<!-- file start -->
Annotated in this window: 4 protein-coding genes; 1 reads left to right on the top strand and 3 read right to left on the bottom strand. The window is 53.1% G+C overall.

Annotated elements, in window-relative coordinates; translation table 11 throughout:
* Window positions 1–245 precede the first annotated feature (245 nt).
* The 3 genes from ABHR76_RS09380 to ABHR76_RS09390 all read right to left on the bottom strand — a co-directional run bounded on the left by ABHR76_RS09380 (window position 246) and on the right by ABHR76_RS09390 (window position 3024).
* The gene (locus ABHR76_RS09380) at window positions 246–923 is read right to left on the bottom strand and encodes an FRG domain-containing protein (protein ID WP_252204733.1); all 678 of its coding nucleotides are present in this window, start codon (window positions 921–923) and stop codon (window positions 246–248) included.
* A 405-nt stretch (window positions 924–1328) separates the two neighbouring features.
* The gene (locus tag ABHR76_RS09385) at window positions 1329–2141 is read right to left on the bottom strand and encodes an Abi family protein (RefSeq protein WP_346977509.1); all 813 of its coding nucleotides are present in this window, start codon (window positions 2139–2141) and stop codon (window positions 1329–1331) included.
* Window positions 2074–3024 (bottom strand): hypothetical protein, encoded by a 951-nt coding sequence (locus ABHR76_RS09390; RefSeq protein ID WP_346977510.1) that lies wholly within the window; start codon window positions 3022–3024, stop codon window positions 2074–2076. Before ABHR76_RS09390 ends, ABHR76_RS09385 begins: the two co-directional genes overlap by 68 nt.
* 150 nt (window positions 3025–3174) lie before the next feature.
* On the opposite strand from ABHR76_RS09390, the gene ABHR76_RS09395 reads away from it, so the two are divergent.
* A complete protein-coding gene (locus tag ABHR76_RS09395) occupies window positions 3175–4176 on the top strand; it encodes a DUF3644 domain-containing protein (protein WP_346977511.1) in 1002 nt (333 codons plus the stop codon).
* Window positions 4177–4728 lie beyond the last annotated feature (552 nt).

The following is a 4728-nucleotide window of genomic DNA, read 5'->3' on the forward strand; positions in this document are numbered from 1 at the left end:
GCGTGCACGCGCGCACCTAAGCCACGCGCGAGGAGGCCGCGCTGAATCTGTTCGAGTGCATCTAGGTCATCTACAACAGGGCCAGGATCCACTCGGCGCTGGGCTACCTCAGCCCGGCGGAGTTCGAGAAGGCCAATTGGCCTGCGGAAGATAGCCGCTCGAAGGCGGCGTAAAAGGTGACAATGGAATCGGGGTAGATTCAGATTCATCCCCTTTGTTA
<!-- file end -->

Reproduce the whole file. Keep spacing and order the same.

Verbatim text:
Annotated in this window: 4 protein-coding genes; 1 reads left to right on the top strand and 3 read right to left on the bottom strand. The window is 53.1% G+C overall.

Annotated elements, in window-relative coordinates; translation table 11 throughout:
* Window positions 1–245 precede the first annotated feature (245 nt).
* The 3 genes from ABHR76_RS09380 to ABHR76_RS09390 all read right to left on the bottom strand — a co-directional run bounded on the left by ABHR76_RS09380 (window position 246) and on the right by ABHR76_RS09390 (window position 3024).
* The gene (locus ABHR76_RS09380) at window positions 246–923 is read right to left on the bottom strand and encodes an FRG domain-containing protein (protein ID WP_252204733.1); all 678 of its coding nucleotides are present in this window, start codon (window positions 921–923) and stop codon (window positions 246–248) included.
* A 405-nt stretch (window positions 924–1328) separates the two neighbouring features.
* The gene (locus tag ABHR76_RS09385) at window positions 1329–2141 is read right to left on the bottom strand and encodes an Abi family protein (RefSeq protein WP_346977509.1); all 813 of its coding nucleotides are present in this window, start codon (window positions 2139–2141) and stop codon (window positions 1329–1331) included.
* Window positions 2074–3024 (bottom strand): hypothetical protein, encoded by a 951-nt coding sequence (locus ABHR76_RS09390; RefSeq protein ID WP_346977510.1) that lies wholly within the window; start codon window positions 3022–3024, stop codon window positions 2074–2076. Before ABHR76_RS09390 ends, ABHR76_RS09385 begins: the two co-directional genes overlap by 68 nt.
* 150 nt (window positions 3025–3174) lie before the next feature.
* On the opposite strand from ABHR76_RS09390, the gene ABHR76_RS09395 reads away from it, so the two are divergent.
* A complete protein-coding gene (locus tag ABHR76_RS09395) occupies window positions 3175–4176 on the top strand; it encodes a DUF3644 domain-containing protein (protein WP_346977511.1) in 1002 nt (333 codons plus the stop codon).
* Window positions 4177–4728 lie beyond the last annotated feature (552 nt).

The following is a 4728-nucleotide window of genomic DNA, read 5'->3' on the forward strand; positions in this document are numbered from 1 at the left end:
GCGTGCACGCGCGCACCTAAGCCACGCGCGAGGAGGCCGCGCTGAATCTGTTCGAGTGCATCTAGGTCATCTACAACAGGGCCAGGATCCACTCGGCGCTGGGCTACCTCAGCCCGGCGGAGTTCGAGAAGGCCAATTGGCCTGCGGAAGATAGCCGCTCGAAGGCGGCGTAAAAGGTGACAATGGAATCGGGGTAGATTCAGATTCATCCCCTTTGTTA